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Not Traditional, Original

Epicurus

Epicureanism is named after its founder, Epicurus. Epicureanism is one of the philosophies that appeared in Greek culture after the demise of Aristotle. Stoicism was another philosophy that appeared about the same time (we will discuss Stoicism in a future article, but it is important note that Stoicism and Epicureanism competed in the “cultural marketplace” of the time.) Along with Stoicism, it represented the shift in philosophy from the pure Hellenistic roots of Socrates, Plato and Aristotle, and displayed oriental influence, especially related to resignation and apathy. It was a philosophy built upon the pursuit of peace in unsettling times.

Epicurus (342 – 270 BC) was born in Samos, seven years before the death of Plato. He went to Athens at age 18 to join a Platonic school but could only stay a year because Antipater banished some 12,000 of the poorer citizens from Athens. He was especially stimulated by some of the writings of Democritus and formulated his own philosophy, gradually gathering some disciples. In 307 he was able to return to Athens and he lived there the rest of his life.

Epicurus started a community of men and women following his philosophy. Actually, he built a garden and sought to achieve contentment using his philosophy living in that beautiful place. The co-ed living prompted charges of licentiousness by Stoic opponents. The Stoics even produced forged letters to substantiate their charges, however the many followers of Epicurus, including some authorities, testified to Epicurus’s character.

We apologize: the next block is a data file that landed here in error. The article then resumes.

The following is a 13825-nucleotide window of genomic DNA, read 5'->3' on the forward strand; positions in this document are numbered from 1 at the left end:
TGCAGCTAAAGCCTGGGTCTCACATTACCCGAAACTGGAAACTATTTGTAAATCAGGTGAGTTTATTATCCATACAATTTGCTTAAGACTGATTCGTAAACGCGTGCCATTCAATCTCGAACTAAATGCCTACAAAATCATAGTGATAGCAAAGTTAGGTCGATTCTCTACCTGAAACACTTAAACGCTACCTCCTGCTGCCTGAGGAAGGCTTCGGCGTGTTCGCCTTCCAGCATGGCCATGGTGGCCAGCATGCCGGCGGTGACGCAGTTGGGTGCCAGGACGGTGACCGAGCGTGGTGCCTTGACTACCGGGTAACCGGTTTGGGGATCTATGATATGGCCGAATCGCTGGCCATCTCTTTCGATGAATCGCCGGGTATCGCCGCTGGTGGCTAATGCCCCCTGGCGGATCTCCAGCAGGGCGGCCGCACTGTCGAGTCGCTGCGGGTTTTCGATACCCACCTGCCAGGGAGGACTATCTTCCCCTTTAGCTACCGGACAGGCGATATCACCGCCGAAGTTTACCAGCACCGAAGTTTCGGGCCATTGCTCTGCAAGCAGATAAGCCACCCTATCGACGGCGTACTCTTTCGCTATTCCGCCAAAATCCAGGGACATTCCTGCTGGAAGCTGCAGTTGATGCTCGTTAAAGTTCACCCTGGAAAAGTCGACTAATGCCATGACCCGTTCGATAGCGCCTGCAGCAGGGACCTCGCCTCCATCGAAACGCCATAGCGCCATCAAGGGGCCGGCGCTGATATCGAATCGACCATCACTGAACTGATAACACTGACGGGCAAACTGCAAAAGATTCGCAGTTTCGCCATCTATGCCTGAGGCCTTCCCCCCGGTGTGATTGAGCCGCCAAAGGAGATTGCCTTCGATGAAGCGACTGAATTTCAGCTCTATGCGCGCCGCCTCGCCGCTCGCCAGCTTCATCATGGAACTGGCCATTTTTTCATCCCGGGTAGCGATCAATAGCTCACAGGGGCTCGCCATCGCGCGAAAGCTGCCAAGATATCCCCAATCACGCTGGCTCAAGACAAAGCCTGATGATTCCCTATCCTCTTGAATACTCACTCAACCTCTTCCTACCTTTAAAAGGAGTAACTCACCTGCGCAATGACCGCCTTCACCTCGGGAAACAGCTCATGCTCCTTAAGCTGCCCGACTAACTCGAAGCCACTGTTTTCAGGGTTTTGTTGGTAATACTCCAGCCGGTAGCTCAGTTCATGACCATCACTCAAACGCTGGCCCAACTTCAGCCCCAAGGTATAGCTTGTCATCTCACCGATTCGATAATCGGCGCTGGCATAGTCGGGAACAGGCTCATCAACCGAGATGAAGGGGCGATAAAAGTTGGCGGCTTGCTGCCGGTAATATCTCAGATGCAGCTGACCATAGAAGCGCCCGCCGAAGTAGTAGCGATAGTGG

A common misconception is that the quote “Let us eat drink, and be merry, for tomorrow we die” is attributed to the epicureans, but that quote is most closely seen in the Old Testament:

and behold, joy and gladness, slaying oxen and killing sheep, eating flesh and drinking wine: let us eat and drink, for to-morrow we shall die.(Isaiah 22:13)

Contrary to feasting on food and wine, Epicurean community life was plain. Participants generally drank water and ate barley bread with a small portion of wine, and perhaps cheese.  There was no community property, instead there was emphases on friendship and freedom from anxiety.

Epicureans sought to live exempt from anger and partiality, with a disregard for death, and taking no pleasure in evil.[i] They sought to free themselves from the myths that the gods were mysteriously working for and against them in life.

“That which is sublimely happy and immortal experiences no trouble itself nor does it inflict trouble on anything else, so that it is not affected by passion or partiality. Such things are found only in what is weak”[ii]

This Epicurean quote emphasizes the Epicurean discomfort over the idea of gods controlling the affairs of men. That is not to say that Epicurus was atheistic, as he did believe in gods. He simply did not believe that men were affected by any kind of divine intervention.[ii] Epicurus’ challenge to the movement of gods in the cosmos was probably in contrast to the cosmology of Plato and Aristotle who talked of celestial movements as evidence of the gods moving things. Epicureans viewed such attitudes as superstitious and a cause of human anxiety.